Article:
Coach Jennifer Williams holds a framed news article that includes a photo of herself as a child practicing tennis with legendary basketball player Earl Monroe.

Coach Jennifer Williams holds a framed news article that includes a photo of herself as a child practicing tennis with legendary basketball player Earl Monroe. (Photo by Brittany Barbato)

Today, Williams considers it an honor to give back to a program so similar to the ones she enjoyed as a child: “Programs like these are so important because they provide role models for younger kids,” she said.

An active member of the LGBTQ community, she also shared how exciting it is to see increasing inclusivity in sports.

“I remember what it felt like growing up; it’s so different now,” she said. “I feel privileged to be part of offering a safe, supportive space for youth to play, learn and grow.”

Williams remembers the moment when Davis told her, “I’m going to be just like you, Coach.” And, sure enough, Davis has been following in her footsteps ever since. She attended Team Up Philly tennis and leadership summer camps. She joined their Girls Leadership Project, an ongoing Team Up Philly leadership training specifically for girls who have excelled in their programs and want to stay on a positive path. And, last year, Davis became the first-ever junior coach hired at Team Up Philly.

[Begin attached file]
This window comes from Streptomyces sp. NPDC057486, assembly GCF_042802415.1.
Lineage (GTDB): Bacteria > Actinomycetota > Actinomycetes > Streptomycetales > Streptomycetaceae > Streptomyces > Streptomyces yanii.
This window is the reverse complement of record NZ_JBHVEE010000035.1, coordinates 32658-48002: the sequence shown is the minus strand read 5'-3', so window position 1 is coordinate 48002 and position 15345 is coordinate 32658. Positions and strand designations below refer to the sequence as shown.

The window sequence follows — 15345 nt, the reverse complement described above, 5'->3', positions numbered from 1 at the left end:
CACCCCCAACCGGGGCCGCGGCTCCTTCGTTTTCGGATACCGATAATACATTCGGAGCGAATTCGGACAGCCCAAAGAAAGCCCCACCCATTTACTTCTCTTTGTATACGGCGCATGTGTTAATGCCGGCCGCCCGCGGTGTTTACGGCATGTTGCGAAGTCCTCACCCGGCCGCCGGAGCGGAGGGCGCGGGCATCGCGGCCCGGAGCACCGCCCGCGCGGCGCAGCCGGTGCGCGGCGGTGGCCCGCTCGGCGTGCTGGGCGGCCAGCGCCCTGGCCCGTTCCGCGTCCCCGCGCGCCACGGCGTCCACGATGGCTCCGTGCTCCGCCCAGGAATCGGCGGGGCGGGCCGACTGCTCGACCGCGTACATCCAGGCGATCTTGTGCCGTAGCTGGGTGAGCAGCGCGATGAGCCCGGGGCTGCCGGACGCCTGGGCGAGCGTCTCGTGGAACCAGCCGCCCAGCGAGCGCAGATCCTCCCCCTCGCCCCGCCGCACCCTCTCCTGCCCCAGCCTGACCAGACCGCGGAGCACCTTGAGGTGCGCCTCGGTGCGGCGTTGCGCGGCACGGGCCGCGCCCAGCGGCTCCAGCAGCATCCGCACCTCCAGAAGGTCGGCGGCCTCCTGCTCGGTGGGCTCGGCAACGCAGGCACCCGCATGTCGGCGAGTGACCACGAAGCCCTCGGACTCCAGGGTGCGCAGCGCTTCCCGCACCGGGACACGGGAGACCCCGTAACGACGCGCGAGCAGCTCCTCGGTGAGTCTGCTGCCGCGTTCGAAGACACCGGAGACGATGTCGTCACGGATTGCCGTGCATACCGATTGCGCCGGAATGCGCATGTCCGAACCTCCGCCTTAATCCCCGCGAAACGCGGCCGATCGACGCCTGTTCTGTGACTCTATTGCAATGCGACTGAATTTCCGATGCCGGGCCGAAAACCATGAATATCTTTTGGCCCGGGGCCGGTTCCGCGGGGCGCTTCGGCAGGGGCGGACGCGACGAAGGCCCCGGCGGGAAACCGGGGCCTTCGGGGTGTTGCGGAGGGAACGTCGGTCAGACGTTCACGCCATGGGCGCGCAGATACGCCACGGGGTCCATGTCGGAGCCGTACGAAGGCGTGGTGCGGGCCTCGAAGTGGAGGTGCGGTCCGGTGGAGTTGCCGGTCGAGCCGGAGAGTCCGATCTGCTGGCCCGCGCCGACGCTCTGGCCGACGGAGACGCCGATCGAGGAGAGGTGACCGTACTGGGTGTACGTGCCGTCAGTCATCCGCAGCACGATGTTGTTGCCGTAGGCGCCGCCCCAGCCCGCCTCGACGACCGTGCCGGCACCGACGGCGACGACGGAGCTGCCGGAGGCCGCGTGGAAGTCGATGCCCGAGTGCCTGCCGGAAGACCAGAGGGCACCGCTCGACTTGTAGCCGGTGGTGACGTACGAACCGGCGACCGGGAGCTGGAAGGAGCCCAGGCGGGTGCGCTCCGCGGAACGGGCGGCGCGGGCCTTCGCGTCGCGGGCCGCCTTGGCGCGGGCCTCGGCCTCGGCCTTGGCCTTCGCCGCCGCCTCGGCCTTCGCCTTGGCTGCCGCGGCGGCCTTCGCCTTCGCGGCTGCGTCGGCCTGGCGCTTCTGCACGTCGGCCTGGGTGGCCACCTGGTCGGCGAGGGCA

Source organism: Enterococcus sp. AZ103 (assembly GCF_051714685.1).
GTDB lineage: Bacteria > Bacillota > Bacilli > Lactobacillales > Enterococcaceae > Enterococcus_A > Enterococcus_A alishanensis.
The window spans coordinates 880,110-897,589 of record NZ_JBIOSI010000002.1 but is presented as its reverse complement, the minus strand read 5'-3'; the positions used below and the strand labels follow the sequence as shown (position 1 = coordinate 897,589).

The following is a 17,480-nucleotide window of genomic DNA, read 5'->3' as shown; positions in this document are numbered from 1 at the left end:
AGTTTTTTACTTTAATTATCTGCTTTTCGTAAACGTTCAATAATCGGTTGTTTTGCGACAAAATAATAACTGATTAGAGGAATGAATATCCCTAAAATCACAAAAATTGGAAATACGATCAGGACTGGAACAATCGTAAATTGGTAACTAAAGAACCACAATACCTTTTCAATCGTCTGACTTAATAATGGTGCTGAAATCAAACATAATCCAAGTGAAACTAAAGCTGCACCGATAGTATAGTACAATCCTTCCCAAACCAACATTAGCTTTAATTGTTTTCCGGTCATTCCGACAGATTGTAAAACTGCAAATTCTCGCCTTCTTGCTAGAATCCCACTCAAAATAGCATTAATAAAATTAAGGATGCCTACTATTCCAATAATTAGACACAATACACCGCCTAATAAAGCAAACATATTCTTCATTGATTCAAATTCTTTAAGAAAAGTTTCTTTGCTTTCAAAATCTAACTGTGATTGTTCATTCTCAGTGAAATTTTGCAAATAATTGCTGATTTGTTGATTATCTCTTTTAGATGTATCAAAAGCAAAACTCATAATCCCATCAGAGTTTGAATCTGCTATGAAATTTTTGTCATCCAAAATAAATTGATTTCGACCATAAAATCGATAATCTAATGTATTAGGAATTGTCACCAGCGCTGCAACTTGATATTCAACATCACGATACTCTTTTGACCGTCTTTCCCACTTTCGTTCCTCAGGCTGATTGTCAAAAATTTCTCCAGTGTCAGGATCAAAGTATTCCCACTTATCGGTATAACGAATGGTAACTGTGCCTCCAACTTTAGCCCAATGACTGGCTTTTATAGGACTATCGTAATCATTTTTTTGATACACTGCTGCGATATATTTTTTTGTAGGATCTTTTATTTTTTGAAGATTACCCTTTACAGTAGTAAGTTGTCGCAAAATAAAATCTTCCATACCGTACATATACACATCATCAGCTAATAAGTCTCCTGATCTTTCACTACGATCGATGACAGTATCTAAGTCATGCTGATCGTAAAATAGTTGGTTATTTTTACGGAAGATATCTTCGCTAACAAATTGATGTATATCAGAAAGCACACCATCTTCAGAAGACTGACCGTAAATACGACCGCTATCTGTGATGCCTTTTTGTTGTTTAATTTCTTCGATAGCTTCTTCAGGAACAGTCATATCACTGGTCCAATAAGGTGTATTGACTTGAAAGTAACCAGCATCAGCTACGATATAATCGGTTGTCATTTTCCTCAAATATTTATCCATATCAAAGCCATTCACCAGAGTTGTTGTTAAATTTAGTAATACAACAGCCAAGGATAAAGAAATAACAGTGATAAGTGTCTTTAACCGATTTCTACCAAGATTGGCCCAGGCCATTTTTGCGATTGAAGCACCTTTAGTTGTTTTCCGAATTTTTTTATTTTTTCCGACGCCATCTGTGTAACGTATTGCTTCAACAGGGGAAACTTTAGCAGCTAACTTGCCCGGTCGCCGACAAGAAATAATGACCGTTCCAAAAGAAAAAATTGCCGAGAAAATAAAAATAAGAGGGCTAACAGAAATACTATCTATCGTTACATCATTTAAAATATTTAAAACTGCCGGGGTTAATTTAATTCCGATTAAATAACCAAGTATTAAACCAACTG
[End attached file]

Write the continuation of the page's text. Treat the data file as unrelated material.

Like learning tennis though, navigating her new leadership role was difficult at first. The transition meant many of her peers were now her pupils.

“I think she hid in the bathroom for the first week,” Fischer Pearlman teased at a recent practice. “But we helped her work through her fears and challenges. Leadership development isn’t just about leading others — it’s also about finding your own voice.”

Fischer Pearlman believes sports can be a conduit for girls to both learn and lead together.

“Sports are unique in that they require individual effort along with teamwork and cooperation,” she said. “These characteristics are increasingly important in higher education and in the workforce, so girls who know how to work together without sacrificing their own worth or goals are at a big advantage. Through Team Up Philly, girls have a place to practice developing their own strength while supporting others to do the same.”

A senior at Central High School this year, Davis has already heard from eight of the 13 colleges she’s applied for — all acceptance letters. When she shared the good news with Williams and Fischer Pearlman before a practice, they cheered and hugged in celebration.

Whatever happens next, Davis knows she will continue to play and coach.

“Whether or not I play tennis for school,” she said. “I’m always going to play and I’ll always come back to help out Team Up Philly because what they do is really, really good.”

Sounds like she’s got it.